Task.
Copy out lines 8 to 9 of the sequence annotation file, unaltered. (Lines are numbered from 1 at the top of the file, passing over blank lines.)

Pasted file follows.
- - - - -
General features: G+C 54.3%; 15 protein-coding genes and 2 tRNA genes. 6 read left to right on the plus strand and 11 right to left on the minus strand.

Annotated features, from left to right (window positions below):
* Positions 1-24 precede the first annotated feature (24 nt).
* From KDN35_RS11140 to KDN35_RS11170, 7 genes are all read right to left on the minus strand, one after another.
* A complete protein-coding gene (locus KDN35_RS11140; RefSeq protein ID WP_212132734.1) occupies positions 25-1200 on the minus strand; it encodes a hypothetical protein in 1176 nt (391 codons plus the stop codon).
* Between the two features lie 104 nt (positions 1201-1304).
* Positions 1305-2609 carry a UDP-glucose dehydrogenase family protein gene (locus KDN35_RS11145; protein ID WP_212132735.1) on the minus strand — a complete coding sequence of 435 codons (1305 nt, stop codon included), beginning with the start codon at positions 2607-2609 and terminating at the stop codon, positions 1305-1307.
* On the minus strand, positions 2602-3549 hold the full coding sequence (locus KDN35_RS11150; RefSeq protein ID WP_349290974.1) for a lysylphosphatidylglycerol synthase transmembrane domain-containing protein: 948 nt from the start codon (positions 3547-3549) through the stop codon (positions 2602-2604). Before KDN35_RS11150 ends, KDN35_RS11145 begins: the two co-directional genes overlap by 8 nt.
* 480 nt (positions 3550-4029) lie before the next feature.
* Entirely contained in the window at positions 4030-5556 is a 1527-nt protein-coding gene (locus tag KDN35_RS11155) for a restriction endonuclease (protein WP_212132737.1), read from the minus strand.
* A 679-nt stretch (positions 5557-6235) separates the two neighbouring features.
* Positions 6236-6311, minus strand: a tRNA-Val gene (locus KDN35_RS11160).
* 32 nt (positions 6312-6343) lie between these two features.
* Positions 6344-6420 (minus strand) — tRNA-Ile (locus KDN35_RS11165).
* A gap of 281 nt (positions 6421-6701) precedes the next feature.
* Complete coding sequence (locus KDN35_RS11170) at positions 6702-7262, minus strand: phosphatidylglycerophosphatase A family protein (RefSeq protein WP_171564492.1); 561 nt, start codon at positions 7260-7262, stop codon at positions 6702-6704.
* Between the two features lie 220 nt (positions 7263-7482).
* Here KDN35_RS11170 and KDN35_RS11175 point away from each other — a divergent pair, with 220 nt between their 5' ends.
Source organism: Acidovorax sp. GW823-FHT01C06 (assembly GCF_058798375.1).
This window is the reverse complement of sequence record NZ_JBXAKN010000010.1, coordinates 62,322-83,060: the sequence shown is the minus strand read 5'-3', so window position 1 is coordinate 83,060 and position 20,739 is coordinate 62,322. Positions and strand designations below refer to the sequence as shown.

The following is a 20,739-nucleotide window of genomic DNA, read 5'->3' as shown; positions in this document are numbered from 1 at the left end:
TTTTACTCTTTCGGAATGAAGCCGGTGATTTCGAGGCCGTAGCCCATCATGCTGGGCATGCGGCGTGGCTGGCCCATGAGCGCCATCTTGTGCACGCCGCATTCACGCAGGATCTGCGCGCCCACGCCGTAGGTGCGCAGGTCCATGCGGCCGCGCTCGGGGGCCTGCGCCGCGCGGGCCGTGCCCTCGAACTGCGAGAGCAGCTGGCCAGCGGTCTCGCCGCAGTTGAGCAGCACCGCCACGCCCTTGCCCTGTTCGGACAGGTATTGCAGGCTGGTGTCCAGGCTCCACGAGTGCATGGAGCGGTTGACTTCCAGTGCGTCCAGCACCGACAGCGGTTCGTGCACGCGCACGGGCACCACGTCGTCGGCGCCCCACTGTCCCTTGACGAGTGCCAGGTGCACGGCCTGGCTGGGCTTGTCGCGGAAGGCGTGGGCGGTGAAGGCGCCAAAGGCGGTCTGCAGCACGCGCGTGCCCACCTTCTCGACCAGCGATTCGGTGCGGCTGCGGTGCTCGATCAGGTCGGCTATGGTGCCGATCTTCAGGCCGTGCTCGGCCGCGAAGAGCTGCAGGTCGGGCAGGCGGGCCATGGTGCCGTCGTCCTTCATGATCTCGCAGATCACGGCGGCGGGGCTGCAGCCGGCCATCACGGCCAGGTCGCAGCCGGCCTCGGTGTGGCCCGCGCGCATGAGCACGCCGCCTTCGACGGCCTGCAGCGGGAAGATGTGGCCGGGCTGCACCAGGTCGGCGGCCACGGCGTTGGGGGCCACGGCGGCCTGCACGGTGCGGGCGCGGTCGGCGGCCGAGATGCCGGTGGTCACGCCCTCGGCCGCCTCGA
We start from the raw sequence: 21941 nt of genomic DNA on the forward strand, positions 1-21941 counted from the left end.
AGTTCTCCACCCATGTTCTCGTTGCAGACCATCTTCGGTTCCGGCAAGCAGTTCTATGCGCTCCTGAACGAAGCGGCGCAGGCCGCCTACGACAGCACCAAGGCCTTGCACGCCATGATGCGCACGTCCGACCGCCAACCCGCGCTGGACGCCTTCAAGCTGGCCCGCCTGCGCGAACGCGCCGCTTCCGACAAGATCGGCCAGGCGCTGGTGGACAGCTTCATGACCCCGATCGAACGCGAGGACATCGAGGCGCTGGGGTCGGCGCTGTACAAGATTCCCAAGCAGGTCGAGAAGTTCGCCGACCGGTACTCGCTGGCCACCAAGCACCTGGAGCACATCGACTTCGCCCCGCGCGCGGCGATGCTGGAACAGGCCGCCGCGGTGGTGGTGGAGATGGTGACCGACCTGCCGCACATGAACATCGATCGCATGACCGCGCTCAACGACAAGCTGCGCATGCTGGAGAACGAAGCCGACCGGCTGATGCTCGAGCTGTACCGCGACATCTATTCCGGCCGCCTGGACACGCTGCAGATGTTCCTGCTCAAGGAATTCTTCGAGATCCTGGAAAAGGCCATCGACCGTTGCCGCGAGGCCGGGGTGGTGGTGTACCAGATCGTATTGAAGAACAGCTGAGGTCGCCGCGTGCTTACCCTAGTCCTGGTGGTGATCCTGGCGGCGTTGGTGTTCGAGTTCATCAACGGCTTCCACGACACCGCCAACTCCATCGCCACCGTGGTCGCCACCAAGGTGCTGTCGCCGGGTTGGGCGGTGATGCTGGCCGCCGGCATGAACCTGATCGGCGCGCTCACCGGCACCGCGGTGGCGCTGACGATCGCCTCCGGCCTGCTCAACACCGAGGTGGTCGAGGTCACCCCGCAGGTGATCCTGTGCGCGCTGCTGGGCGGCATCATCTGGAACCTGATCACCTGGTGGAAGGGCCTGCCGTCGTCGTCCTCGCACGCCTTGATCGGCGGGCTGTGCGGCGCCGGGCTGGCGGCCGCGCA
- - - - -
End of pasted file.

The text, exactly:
* On the minus strand, positions 2602-3549 hold the full coding sequence (locus KDN35_RS11150; RefSeq protein ID WP_349290974.1) for a lysylphosphatidylglycerol synthase transmembrane domain-containing protein: 948 nt from the start codon (positions 3547-3549) through the stop codon (positions 2602-2604). Before KDN35_RS11150 ends, KDN35_RS11145 begins: the two co-directional genes overlap by 8 nt.
* 480 nt (positions 3550-4029) lie before the next feature.